Asia’s Boat Dock
There were two boat docks as part of the Discovery Riverboats attraction, Safari Village and Upcountry Landing. Upcountry Landing was located in Asia, just past the bridge from Safari Village. Asia itself had minimal attractions at park opening in 1998 as the bulk of the land was still under construction. In fact, Flights of Wonder and Discovery Riverboats were the only attractions for Asia at that time.
Unlike the Safari Village dock queue, which was at the end of a very long and windy path , the Upcountry Landing queue was directly off of the main path. It was (and still is) directly across the path from Caravan Stage, home to Flights of Wonder.
The entrance sign to the queue had, at one time, specified that it was a “one way” trip. This was during the period when a guest would board at Upcountry and disembark at Safari Village and vice versa.
“Welcome to Discovery Riverboats – a 15 minute educational round-trip tour.”
At one point, hoping to fully inform guests as to what they were waiting for, an A-frame sign was placed out front to tell the guests a bit more about this attraction.
While in “round-trip” mode, each boat would be assigned to one of the two docks. If you boarded at Upcountry Landing, your boat would simply pass by Safari Village dock on it’s journey, bringing you back to where you came from.
Strollers would often be stacked up just outside the entrance. The large, plastic, tan strollers were far too big and bulky to bring board the boat. During the times when the boat was a “one-way” trip, it was expected that a guest would just pick up a different Disney stroller at the other dock while taking all of their belongings with them. However, sometimes one dock would run out and a cast member would have to push a stack of strollers from one dock to another.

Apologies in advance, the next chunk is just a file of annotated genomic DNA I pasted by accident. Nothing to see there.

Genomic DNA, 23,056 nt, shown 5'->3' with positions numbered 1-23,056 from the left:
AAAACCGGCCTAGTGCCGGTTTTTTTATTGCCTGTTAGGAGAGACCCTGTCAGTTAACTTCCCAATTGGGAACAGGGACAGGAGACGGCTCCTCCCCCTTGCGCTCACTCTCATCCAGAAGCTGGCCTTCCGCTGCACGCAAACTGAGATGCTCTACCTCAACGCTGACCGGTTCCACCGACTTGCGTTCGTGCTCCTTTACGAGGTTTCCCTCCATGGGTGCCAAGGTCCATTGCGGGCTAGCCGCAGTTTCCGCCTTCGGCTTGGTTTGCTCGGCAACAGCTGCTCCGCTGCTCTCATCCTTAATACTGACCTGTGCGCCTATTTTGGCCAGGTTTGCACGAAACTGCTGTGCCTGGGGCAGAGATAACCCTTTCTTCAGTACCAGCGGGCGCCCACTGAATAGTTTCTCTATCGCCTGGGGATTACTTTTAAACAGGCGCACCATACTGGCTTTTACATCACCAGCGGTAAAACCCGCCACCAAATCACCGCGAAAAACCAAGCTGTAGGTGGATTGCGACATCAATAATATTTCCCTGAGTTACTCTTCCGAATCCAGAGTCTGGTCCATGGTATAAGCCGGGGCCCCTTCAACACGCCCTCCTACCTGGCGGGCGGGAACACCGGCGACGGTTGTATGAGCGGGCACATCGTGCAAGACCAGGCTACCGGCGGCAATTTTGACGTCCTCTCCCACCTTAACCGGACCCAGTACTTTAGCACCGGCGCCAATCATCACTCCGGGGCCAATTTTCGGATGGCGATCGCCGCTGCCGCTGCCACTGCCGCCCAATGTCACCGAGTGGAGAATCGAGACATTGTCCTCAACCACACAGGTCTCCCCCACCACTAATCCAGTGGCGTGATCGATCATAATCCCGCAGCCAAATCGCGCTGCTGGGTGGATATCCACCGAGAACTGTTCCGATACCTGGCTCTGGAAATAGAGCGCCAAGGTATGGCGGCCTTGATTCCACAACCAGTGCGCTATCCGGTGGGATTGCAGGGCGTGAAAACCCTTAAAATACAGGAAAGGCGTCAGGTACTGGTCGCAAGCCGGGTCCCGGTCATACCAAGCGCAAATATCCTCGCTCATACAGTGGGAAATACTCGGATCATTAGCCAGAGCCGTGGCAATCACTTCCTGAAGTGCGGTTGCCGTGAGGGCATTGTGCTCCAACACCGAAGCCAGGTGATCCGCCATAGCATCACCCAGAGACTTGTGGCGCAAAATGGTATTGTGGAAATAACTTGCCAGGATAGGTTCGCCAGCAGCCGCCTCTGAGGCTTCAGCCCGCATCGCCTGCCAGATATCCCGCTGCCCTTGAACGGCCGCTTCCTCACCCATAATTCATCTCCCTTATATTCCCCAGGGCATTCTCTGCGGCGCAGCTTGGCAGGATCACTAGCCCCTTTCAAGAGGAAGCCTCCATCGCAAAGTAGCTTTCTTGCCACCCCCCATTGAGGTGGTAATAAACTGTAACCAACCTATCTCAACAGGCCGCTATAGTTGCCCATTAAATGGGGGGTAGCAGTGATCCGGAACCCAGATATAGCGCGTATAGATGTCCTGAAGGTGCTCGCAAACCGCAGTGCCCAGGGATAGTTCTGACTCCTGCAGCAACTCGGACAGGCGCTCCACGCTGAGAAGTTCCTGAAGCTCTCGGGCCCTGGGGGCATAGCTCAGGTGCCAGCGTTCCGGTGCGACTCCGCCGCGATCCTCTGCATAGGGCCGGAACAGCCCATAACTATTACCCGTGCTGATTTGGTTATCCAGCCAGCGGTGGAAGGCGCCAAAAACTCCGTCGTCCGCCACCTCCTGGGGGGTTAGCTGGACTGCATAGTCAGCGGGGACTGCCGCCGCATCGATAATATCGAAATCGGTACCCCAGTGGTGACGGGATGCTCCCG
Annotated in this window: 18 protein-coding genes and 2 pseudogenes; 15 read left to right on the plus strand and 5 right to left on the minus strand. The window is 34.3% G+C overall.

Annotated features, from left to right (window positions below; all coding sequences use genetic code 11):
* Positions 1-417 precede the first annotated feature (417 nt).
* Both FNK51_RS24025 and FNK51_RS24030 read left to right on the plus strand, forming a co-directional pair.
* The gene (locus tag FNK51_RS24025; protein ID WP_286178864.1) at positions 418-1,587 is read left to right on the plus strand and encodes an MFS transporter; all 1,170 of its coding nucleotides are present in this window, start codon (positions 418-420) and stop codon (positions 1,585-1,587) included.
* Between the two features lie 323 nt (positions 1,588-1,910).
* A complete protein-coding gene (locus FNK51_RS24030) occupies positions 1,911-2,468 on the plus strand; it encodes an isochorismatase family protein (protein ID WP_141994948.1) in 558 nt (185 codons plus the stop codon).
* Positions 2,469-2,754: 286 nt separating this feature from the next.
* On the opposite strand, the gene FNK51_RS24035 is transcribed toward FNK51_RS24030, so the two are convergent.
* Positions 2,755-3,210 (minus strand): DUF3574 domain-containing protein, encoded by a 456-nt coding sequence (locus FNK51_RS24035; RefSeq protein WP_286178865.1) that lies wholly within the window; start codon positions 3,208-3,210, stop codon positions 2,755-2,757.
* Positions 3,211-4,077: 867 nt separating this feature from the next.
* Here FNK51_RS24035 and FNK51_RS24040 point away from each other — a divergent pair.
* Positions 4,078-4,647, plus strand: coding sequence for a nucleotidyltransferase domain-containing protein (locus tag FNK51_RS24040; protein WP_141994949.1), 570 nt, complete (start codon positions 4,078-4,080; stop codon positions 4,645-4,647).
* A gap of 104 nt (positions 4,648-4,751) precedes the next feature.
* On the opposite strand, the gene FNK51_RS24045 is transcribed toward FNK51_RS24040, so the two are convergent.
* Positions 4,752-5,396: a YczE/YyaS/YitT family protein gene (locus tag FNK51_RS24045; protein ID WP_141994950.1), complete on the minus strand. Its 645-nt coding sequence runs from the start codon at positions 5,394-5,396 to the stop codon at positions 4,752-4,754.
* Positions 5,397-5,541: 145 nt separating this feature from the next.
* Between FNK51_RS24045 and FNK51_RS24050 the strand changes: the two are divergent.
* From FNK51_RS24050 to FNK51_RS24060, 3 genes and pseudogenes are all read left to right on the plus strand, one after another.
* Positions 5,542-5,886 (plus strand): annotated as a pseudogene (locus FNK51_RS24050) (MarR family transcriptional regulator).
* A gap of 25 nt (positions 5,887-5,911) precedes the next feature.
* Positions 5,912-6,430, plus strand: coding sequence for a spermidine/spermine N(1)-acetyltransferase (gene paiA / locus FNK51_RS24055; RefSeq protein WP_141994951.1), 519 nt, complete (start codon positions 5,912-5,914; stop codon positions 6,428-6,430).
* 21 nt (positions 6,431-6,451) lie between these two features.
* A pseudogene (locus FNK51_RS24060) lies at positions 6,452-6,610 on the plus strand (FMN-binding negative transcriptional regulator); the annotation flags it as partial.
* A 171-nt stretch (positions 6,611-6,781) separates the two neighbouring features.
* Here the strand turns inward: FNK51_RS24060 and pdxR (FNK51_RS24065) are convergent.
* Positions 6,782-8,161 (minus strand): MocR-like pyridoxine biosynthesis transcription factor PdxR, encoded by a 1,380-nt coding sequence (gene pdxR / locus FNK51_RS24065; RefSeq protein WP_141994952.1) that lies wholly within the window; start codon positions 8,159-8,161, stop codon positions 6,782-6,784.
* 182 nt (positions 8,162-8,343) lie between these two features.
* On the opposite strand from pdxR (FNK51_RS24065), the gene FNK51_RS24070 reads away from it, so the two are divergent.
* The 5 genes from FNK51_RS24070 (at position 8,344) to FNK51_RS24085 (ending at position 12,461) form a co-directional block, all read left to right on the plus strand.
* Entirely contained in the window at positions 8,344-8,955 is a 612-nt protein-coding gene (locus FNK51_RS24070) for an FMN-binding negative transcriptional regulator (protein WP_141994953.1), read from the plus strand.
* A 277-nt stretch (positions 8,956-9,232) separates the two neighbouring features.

There was a “photocell” sensor at the main entrance to the queue just under the “Passenger Boarding” sign that would count people as they passed through. The amount of light hitting the sensor would be blocked by each guest passing. There was also a button that could be used by a cast member to count guests (such as wheel chairs) that didn’t pass through the photocell.
The queue was a standard set of switchbacks, separated by wooden rails and posts, featuring intricate snake carvings overhead. Traditional Asian music was played in this queue, although, as a cast member, the many high pitched notes did become grating after some time. This queue had a great view of the Tree of Life, which made for a much more entertaining way to pass the time by identifying various animals animal carvings.
The overhead speakers in the queue could be used for making announcements from the podium operated by a cast member down on the dock below.
The Dock Itself
Life on the dock was hot. Very hot. While 3 green umbrellas were placed on the dock to give some shade, most of it was in full Florida sunlight. The wooden dock had strips of a rough material to provide traction, which also quickly wore out shoes. Often, there was a sports style cooler full of water with cone shaped paper cups available to the cast members to keep hydrated while working their shift.